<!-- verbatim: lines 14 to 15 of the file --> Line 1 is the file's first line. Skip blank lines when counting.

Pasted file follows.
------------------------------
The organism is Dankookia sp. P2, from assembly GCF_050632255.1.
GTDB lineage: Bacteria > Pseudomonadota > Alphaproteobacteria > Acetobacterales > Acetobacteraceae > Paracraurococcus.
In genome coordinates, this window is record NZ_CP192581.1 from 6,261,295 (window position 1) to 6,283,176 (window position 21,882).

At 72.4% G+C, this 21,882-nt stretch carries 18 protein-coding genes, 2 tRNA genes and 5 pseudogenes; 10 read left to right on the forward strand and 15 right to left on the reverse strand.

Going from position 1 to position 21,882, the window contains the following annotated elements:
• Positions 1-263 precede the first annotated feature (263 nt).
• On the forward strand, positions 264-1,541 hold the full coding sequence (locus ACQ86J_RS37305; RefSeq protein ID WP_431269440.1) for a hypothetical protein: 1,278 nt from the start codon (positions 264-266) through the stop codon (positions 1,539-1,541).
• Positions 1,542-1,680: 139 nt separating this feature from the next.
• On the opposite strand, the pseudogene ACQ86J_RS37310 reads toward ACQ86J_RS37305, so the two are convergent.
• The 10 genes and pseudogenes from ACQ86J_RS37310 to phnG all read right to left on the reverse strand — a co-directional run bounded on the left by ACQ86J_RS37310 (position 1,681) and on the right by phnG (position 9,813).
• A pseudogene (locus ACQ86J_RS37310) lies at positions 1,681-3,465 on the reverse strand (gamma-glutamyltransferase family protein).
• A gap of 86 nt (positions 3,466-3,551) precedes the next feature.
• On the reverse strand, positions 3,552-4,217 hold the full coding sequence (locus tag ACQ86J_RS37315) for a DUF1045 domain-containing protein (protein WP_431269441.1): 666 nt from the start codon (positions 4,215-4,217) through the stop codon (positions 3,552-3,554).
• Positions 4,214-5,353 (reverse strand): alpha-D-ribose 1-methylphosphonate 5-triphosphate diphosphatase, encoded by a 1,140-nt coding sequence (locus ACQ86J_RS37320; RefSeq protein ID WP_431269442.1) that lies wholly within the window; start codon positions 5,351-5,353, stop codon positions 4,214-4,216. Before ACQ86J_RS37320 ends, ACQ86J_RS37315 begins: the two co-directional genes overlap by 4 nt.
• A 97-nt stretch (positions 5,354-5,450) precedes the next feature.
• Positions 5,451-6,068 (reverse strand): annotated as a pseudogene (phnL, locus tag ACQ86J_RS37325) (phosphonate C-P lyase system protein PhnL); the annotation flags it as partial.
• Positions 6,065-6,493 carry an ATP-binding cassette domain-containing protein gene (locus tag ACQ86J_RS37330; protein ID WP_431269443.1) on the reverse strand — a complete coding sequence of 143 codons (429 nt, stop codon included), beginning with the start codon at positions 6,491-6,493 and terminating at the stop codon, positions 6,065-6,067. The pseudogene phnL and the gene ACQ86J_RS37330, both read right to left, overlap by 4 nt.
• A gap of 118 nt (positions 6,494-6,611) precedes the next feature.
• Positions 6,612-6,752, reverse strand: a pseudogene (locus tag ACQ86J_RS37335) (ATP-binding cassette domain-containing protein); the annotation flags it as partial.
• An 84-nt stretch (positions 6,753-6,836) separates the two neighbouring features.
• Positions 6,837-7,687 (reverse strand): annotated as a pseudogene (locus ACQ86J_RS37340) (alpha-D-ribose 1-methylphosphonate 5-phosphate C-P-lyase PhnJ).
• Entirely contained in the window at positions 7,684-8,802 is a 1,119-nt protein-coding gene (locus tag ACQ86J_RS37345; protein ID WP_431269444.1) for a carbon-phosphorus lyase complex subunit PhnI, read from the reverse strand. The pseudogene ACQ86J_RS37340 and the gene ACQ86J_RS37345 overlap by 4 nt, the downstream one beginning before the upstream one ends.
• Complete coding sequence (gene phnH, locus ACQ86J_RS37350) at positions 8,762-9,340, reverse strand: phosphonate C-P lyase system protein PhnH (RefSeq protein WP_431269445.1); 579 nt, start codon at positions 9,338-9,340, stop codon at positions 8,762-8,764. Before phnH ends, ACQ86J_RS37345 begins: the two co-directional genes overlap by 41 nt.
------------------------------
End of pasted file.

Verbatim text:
• Positions 4,214-5,353 (reverse strand): alpha-D-ribose 1-methylphosphonate 5-triphosphate diphosphatase, encoded by a 1,140-nt coding sequence (locus ACQ86J_RS37320; RefSeq protein ID WP_431269442.1) that lies wholly within the window; start codon positions 5,351-5,353, stop codon positions 4,214-4,216. Before ACQ86J_RS37320 ends, ACQ86J_RS37315 begins: the two co-directional genes overlap by 4 nt.
• A 97-nt stretch (positions 5,354-5,450) precedes the next feature.